Protesters and Police Reportedly Clash as Iran Admits to Voting Discrepancies

The Italian Foreign Ministry today endorsed a Swedish plan to get European Union nations to open the doors of their Iranian embassies for any wounded protesters who are seeking shelter, Reuters reported.

Across Tehran, hundreds of arrests have already been carried out. Protesters have been jailed, as have 23 journalists.

Most significantly, police detained for a short time Faezeh Rafsanjani, the daughter of former President Akbar Hashemi Rafsanjani, who is opposition leader Mir Hossein Mousavi's chief political backer. She had joined protesters last week, urging them on. The BBC's John Leyne was expelled from the country.

The widening crackdown is a direct response to the deadly clashes that engulfed Tehran overnight Saturday, killing 19, according to state radio.

One of the dead, a young woman named Neda, has become an opposition hero. The video of her death has spread across the Internet, and her name has become a new rallying cry for protesters.

We spoke with one protester inside Iran who would not allow us to name her out of fear for her safety. She said the protests were for "changing the regime. That's what we're aiming for." Even as authorities continue to crack down hard on protests and the people involved in them, she said, "we're doing our best and if we get enough support it might happen."

Mousavi to Keep Fighting: 'Protesting ... Fraud Is Your Right'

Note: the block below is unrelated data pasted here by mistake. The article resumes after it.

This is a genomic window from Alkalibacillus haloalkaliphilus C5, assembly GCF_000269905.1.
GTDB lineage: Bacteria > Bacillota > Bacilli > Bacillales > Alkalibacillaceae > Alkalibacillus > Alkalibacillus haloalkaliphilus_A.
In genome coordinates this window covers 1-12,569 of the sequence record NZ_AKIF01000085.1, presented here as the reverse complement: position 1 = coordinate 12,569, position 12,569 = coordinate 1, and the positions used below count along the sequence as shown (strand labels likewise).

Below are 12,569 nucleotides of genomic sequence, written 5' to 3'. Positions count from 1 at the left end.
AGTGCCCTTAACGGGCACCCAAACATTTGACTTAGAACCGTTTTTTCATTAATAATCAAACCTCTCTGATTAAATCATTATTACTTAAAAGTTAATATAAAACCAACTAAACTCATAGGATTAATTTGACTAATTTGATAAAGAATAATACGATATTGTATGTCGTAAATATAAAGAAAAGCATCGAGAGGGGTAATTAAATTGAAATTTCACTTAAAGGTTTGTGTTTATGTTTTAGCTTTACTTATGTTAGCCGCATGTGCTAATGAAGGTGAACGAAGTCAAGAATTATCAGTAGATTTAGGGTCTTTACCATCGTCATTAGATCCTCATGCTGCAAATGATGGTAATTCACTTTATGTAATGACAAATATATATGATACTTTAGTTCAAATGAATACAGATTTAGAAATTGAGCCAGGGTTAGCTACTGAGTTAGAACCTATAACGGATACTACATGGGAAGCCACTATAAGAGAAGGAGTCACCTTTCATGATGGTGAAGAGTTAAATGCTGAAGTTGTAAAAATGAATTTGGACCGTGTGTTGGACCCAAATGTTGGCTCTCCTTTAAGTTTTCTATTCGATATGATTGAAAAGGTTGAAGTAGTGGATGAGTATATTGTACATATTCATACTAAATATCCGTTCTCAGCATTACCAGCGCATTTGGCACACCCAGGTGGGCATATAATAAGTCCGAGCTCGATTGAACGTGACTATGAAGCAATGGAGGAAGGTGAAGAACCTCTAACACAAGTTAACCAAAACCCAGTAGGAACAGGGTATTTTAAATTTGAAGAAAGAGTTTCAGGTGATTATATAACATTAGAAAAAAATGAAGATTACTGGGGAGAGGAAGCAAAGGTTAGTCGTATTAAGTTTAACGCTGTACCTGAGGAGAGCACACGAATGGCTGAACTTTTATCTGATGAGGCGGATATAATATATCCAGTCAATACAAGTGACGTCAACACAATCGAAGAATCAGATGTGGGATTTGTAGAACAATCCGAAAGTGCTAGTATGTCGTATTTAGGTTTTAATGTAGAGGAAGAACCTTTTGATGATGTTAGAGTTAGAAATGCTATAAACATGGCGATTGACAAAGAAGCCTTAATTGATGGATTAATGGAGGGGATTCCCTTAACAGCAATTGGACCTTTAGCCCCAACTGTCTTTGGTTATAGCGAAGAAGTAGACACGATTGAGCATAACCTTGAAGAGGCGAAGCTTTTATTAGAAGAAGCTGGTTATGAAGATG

This weekend, opposition leader Mousavi told his supporters he's ready to die fighting the regime, and again called on them to demonstrate peacefully. 'Protesting to [against] lies and fraud is your right," he said in a statement, a direct challenge to Iran's supreme leader, Ayatollah Khamenei.

As chaos decends on Iran.American tourist Michelle May was unwittingly caught up in the violence, detained by paramilitary basij fighters, and accused of being a spy.

May said she feared for her life when she was detained. "I thought about jumping out of the car," she said, "but they locked the doors. I think it's the first time I've ever felt really small and weak before."

Iran has had protests before but has never seen a public rift in the country's leadership, and now several powerful politicians back the protesters.

There is now talk, though not confirmed, that Mousavi is planning a national strike, a bold, possibly game-changing move amid threats of more violence.

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